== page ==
perspective

I never wrote the giant treatise on the Devendorf saga that I had in my head — but one of the main points I and many others maintained was not that Devendorf isn’t a douchebag (he is), not that aggression against women is ever condonable or excusable, and not that Devo was likely innocent of the charges; the argument was that the punishment the student judicial board handed down was so outrageously and excessively harsh as to be completely unreasonable given the alleged crime. The board determined that because Devo got into an argument with a girl at 4 AM and marginally slapped her once (the plaintiffs acknowledged it was not a closed fist), causing her “no harm” (the official ruling), that it was fair to essentially ruin his life. They wanted to end his basketball career, effectively guarantee he would never graduate from college, and forever change the direction of his life. They managed to turn a jerk like Devo into an almost sympathetic figure.

Reasonable voices the entire time were clamoring that a much more appropriate punishment for a young man like Devo — who comes from a rough neighborhood and rougher culture — would be a shorter term suspension from the team combined with some kind of community service and anger management treatments. It’s simply not reasonable to jump from probation (which he was on) to out for the year. A middle-ground “strike two” punishment was the only appropriate route — which is what we see in other sports like the NBA, MLB, and NFL. Thankfully, now, it appears that cooler heads have prevailed and this is exactly what he will receive. But the most gratifying result came today from the lawyer for the female student who took Devo to court in the first place. This is what he had to say:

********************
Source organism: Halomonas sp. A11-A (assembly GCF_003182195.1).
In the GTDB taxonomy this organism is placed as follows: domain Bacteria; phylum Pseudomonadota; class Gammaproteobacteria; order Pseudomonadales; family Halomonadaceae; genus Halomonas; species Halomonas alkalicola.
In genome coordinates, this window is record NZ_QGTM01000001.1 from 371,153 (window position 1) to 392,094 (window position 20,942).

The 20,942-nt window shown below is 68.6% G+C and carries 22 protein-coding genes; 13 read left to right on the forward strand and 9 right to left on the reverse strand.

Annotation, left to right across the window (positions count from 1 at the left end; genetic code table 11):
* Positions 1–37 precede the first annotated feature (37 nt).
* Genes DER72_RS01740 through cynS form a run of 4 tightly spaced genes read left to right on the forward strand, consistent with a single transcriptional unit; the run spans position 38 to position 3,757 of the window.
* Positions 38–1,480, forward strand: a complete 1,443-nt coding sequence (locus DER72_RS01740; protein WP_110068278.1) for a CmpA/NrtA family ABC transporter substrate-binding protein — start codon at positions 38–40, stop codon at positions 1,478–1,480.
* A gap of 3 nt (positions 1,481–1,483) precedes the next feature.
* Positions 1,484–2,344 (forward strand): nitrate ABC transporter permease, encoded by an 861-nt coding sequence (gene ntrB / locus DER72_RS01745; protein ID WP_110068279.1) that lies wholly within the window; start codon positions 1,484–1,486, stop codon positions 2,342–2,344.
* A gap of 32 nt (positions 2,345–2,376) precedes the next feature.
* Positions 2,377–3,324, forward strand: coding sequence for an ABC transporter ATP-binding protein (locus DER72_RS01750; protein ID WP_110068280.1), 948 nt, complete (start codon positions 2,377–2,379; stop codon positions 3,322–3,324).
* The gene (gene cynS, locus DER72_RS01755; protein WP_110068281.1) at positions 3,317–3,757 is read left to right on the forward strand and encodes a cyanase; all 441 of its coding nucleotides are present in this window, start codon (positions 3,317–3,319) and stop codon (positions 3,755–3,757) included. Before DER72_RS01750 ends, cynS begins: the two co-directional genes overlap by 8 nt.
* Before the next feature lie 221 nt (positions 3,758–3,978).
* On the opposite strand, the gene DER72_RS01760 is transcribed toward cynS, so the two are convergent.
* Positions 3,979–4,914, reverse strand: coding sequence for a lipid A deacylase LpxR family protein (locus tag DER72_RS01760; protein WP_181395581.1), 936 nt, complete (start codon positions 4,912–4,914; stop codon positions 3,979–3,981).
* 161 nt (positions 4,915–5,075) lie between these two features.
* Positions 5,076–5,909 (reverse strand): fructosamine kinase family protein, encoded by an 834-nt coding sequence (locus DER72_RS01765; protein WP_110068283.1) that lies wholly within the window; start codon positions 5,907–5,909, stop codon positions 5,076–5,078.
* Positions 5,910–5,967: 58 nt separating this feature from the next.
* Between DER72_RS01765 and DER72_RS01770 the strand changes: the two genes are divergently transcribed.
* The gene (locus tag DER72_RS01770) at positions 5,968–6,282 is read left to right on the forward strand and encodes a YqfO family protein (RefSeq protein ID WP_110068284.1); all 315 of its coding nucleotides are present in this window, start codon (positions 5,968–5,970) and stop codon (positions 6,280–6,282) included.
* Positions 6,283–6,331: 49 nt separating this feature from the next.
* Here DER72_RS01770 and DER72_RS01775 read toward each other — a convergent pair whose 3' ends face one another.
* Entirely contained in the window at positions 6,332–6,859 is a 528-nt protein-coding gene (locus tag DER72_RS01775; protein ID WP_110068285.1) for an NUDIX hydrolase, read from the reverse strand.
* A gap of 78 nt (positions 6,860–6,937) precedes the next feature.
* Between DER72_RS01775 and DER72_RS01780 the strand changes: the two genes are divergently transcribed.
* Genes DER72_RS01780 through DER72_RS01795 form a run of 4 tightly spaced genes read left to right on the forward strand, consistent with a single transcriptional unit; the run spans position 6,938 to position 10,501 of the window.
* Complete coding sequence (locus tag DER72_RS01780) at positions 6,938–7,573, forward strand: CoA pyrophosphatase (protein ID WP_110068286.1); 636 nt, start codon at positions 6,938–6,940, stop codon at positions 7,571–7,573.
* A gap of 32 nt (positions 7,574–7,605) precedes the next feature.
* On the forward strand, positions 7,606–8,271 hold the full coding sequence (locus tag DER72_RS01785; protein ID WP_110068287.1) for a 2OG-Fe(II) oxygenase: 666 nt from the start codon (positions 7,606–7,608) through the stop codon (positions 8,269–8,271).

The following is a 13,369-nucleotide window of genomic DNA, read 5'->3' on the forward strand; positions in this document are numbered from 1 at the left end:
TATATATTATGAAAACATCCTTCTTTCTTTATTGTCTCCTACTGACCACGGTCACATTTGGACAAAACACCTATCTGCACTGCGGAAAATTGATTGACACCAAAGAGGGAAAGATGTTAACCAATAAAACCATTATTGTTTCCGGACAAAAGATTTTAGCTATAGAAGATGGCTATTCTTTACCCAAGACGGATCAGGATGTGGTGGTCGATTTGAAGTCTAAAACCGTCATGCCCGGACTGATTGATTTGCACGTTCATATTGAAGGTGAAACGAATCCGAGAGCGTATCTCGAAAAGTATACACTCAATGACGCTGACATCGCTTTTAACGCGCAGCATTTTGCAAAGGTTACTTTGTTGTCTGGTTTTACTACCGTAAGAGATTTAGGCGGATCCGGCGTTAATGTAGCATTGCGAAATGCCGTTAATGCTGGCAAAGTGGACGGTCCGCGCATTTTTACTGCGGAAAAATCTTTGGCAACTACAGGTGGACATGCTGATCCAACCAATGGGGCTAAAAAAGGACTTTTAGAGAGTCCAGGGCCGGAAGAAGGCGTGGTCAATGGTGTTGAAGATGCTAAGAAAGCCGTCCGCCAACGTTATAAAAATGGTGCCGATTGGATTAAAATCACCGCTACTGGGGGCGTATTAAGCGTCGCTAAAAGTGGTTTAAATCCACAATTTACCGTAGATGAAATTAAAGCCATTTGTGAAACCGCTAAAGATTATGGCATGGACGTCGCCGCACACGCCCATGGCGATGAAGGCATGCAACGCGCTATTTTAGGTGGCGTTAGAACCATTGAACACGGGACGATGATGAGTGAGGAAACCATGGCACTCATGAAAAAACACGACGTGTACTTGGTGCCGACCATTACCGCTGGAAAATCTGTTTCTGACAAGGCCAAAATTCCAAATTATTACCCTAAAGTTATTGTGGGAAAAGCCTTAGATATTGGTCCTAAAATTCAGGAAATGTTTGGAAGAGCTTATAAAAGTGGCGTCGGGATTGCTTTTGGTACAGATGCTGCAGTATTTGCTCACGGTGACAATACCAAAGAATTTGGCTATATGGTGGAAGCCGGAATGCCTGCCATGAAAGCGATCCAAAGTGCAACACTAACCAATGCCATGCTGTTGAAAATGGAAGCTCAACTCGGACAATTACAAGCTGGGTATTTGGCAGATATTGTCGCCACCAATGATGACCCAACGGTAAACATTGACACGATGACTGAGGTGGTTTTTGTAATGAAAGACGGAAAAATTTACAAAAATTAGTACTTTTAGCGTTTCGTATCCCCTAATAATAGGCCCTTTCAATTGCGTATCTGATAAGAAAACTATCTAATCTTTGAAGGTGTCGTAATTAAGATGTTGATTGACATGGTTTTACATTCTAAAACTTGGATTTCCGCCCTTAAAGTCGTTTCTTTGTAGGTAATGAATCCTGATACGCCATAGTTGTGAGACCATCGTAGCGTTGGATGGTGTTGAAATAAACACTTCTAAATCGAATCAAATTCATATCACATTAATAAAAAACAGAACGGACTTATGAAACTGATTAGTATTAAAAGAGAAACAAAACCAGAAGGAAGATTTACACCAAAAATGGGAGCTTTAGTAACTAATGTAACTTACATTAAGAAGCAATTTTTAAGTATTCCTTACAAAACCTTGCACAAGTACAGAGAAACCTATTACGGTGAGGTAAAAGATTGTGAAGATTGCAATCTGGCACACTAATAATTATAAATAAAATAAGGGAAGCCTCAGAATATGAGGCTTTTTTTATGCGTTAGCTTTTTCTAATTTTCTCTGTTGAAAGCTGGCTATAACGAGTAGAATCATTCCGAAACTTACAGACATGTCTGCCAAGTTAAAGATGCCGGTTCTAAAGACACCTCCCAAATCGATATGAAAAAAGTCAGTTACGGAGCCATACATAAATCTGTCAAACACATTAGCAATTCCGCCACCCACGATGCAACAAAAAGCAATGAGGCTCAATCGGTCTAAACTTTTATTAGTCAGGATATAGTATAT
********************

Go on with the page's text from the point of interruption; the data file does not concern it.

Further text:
Lawyer Richard Kesnig said he had not yet had an opportunity to talk to his client about the latest development in the Devendorf case. But he said he suspected she shared his opinion.

“I’m not happy seeing a young man’s life turned upside down. We just wanted to see justice done,” he said. “If the University feels this is fair knowing all it knows about this, then I’m satisfied,” he added.

Exactly. Although some of the rest of the article in question revealed Kesnig to be quite cynical about the privileged treatment of athletes, the sentiments expressed above show what I suspected the whole time: the plaintiffs weren’t trying to ruin Devo’s life either and were probably just as taken aback with the severity of the punishment. I can see how this girl would want to make Devo pay for what he did and make him learn a lesson for acting like such an asshole, but did she really want him kicked out of school? I had hoped not, and this quote suggests she is a reasonable person as well. That’s good to see. Hopefully everyone can get on with their lives now and Devo won’t screw up his pennance and his second chance.

One Comment

  1. Posted December 19, 2008 at 6:27 pm | Permalink

    You’re not gonna like this:

    http://ndbasketball.blogspot.com/2008/12/syracuse-rolls-over.html

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